When I first began writing songs, I pretty much felt new musical ideas could only be discovered with guitar in hand, sitting at the piano or, if lucky, via a melody I might have found myself absentmindedly humming.
As time went on, I started to realize that little bits of sonic inspiration were actually everywhere, waiting for me to scoop them up, if I just kept my mind open to the prospect. I found by implementing that small mental adjustment, I could make a sizable increase in the amount of source material available to me as a songwriter.
Now the rhythmic clicking of my car’s turn signal was no longer background noise but a makeshift percussion loop I could vocally riff over while waiting at a light.
Suddenly the beeping tones generated by that delivery truck as it backed up my street weren’t merely part of the urban cacophony but repeating musical figures waiting to be harmonized and expanded upon.
Harry Nilsson, the great singer/songwriter of ‘60s and ‘70s fame, once confided that his hit song “One," with its opening repetitive electric piano chord, was inspired by none other than (and sorry if this reference is lost on the children of voice mail), a telephone busy signal. Pretty cool, right?
As mentioned earlier and illustrated above, song ideas or the seeds of such are, indeed, all around us if we choose to acknowledge and absorb them. By simply cleansing ourselves of preconceived notions and redefining what we categorize as legitimate musical inspiration, we allow ourselves access to a veritable treasure trove of new and interesting audible opportunities.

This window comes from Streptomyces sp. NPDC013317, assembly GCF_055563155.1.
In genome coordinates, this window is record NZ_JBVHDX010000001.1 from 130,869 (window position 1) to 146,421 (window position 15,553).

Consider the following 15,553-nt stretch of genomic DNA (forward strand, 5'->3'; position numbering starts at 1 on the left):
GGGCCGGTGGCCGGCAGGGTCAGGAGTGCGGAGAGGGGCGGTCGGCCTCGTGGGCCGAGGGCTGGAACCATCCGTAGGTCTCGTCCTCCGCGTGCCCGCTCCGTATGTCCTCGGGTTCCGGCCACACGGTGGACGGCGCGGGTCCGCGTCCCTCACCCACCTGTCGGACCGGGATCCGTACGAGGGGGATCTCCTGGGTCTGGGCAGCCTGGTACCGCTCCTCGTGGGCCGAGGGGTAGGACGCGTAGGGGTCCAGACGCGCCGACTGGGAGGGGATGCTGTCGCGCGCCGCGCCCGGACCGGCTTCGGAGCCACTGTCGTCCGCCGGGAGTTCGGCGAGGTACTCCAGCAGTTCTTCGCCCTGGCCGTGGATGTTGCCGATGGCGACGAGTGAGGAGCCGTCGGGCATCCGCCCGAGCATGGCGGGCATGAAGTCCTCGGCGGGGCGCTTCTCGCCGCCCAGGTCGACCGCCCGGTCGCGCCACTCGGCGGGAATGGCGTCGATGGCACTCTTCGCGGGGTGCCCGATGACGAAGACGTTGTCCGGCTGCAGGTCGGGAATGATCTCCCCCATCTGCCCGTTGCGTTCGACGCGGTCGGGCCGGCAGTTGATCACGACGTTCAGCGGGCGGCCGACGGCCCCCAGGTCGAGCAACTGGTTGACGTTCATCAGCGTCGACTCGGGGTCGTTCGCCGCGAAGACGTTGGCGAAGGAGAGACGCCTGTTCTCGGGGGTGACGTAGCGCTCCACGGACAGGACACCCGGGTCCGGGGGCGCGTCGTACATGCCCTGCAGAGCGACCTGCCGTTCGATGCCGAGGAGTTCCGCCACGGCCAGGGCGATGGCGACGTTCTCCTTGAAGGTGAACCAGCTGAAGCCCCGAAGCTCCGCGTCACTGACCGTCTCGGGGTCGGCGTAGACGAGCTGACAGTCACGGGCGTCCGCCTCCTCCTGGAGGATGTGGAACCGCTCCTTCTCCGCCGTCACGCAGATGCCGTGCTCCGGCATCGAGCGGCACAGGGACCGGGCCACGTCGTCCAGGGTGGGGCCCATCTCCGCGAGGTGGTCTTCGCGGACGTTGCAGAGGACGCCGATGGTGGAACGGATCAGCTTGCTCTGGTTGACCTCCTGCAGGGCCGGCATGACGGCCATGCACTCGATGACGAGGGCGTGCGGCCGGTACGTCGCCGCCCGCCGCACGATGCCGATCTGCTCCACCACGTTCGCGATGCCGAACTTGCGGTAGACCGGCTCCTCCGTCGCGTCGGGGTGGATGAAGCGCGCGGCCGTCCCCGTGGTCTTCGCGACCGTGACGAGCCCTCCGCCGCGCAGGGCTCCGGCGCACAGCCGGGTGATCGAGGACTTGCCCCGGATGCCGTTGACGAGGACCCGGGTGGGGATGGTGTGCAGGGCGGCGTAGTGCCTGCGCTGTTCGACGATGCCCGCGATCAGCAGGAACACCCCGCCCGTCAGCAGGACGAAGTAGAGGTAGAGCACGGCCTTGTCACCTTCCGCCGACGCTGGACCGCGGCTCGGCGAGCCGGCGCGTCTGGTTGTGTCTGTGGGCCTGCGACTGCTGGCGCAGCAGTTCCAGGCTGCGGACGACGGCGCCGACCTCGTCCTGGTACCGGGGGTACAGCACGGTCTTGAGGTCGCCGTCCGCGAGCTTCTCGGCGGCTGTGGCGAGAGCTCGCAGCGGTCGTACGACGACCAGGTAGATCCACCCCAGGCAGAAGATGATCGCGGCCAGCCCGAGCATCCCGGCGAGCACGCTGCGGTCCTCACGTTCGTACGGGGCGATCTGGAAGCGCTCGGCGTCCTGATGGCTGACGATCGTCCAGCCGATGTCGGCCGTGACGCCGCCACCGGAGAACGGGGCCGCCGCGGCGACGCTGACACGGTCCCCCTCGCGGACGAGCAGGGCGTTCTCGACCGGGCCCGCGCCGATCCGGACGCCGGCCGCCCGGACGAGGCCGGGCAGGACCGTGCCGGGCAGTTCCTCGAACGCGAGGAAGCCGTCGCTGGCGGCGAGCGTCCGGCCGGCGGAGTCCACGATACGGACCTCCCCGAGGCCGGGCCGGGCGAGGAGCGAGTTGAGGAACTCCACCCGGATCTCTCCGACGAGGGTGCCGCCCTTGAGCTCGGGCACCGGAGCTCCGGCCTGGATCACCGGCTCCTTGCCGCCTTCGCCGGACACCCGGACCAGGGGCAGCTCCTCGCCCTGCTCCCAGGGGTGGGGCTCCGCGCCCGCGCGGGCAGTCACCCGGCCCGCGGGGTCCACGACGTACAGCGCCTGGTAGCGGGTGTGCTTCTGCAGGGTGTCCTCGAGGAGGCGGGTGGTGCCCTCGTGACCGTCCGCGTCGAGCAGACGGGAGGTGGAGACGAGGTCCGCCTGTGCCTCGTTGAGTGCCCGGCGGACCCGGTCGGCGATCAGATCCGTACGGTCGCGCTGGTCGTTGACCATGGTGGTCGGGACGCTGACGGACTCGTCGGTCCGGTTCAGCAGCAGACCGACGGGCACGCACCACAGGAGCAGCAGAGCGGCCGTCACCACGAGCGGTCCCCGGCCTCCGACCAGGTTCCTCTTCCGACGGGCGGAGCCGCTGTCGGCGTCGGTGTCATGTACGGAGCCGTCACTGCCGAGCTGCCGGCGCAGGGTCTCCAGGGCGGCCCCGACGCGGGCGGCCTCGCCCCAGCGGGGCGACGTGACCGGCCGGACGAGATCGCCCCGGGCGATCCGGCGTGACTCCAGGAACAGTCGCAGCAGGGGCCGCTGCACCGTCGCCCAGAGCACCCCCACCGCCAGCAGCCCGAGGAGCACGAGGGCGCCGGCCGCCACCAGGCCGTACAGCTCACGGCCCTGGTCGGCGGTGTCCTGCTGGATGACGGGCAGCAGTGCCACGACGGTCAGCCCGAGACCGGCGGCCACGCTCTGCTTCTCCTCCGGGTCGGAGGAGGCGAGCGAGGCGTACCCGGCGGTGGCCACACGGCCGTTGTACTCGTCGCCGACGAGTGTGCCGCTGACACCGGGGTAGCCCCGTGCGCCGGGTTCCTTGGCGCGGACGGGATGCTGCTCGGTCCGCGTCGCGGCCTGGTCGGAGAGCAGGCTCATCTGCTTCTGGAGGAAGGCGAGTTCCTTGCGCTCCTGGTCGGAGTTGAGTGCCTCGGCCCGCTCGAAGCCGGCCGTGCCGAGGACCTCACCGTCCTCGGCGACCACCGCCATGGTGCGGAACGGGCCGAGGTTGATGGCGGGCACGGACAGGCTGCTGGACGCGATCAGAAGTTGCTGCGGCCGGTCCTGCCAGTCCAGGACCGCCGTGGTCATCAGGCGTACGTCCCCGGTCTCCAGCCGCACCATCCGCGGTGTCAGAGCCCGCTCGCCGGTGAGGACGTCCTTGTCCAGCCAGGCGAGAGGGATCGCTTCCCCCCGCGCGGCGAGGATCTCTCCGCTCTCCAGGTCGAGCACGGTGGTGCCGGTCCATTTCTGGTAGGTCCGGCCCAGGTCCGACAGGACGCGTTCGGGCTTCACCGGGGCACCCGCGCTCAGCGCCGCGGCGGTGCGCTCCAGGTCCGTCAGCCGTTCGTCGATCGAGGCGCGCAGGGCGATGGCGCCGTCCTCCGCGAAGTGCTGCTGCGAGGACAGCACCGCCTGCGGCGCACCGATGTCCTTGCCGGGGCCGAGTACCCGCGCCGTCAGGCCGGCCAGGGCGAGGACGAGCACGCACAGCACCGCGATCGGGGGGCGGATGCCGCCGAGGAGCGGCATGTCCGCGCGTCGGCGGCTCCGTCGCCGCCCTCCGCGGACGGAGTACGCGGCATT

And with that very thought in mind, I’d like to leave you with a silly, impromptu jam my young son and I worked up the other day with, and inspired by, a little-known artist by the name of Maytag.
Mark Bacino is a singer/songwriter based in New York City. When not crafting his own melodic brand of retro-pop, Mark can be found producing fellow artists or composing for television/advertising via his Queens English Recording Co. Mark also is the founder of intro.verse.chorus, a website for songwriters dedicated to the exploration of that wonderfully elusive activity known as songwriting. Visit Mark on Facebook or follow him on Twitter.